Thomas Nashe, To the Gentlemen Students of Both Universities
But least I might seeme with these night crowes “Nimis curiosus in aliena republica,” I’le turne backe to my first text, of studies of delight, and talke a little in friendship with a few of our triviall translators. It is a common practise now a daies amongst a sort of shifting companions, that runne through every arte and thrive by none, to leave the trade of “Noverint,” whereto they were borne, and busie themselves with the indevors of Art, that could scarcelie latinize their necke-verse if they should have neede; yet English Seneca read by candle light yeeldes manie good sentences, as “Bloud is a begger,” and so foorth: and, if you intreate him faire in a frostie morning, he will affoord you whole Hamlets, I should say handfulls of tragical speaches.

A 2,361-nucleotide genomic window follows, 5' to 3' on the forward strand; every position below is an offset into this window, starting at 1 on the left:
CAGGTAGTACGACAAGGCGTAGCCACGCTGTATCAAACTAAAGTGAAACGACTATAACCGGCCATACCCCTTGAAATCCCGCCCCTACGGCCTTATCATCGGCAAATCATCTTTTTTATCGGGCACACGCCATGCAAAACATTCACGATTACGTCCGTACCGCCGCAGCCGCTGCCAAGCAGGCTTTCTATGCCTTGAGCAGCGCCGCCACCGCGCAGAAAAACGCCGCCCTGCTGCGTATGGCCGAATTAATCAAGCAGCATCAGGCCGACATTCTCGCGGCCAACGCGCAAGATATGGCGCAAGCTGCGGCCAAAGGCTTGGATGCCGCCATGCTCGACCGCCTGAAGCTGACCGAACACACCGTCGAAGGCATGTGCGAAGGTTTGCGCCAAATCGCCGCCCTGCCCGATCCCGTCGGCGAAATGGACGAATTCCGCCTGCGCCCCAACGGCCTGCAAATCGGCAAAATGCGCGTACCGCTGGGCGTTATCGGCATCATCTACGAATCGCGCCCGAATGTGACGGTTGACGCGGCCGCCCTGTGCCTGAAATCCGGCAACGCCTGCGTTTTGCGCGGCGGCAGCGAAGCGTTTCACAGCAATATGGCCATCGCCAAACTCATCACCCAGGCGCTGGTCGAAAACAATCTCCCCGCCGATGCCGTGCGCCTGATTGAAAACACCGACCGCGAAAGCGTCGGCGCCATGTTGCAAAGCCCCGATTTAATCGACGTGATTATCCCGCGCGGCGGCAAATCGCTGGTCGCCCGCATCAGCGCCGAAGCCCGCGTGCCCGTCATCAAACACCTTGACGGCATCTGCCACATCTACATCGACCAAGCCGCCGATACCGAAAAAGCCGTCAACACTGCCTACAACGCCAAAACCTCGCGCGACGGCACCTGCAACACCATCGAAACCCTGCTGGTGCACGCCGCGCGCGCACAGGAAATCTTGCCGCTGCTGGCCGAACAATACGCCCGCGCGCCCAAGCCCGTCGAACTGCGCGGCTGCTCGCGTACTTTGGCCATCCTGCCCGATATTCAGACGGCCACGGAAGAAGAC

But O griefe! “tempus edax rerum,” what’s that will last alwaies? The sea exhaled by droppes will in continuance be drie, and Seneca let bloud line by line and page by page, at length must needes die to our stage: which makes his famisht followers to imitate the Kidde in Aesop, who, enamored with the Foxes newfangles, forsooke all hopes of life to leape into a new occupation; and these men renowncing all possibilities of credit or estimation, to intermeddle with Italian translations: wherein how poorelie they have plodded (as those that are neither provenzall men nor are able to distinguish of Articles,) let all indifferent Gentlemen that have travailed in that tongue discerne by their twopenie pamphlets: and no mervaile though their home-born mediocritie be such in this matter; for what can be hoped of those, that thrust Elisium into hell, and have not learned so long as they have hued in the spheares, the just measure of the Horizon without an hexameter.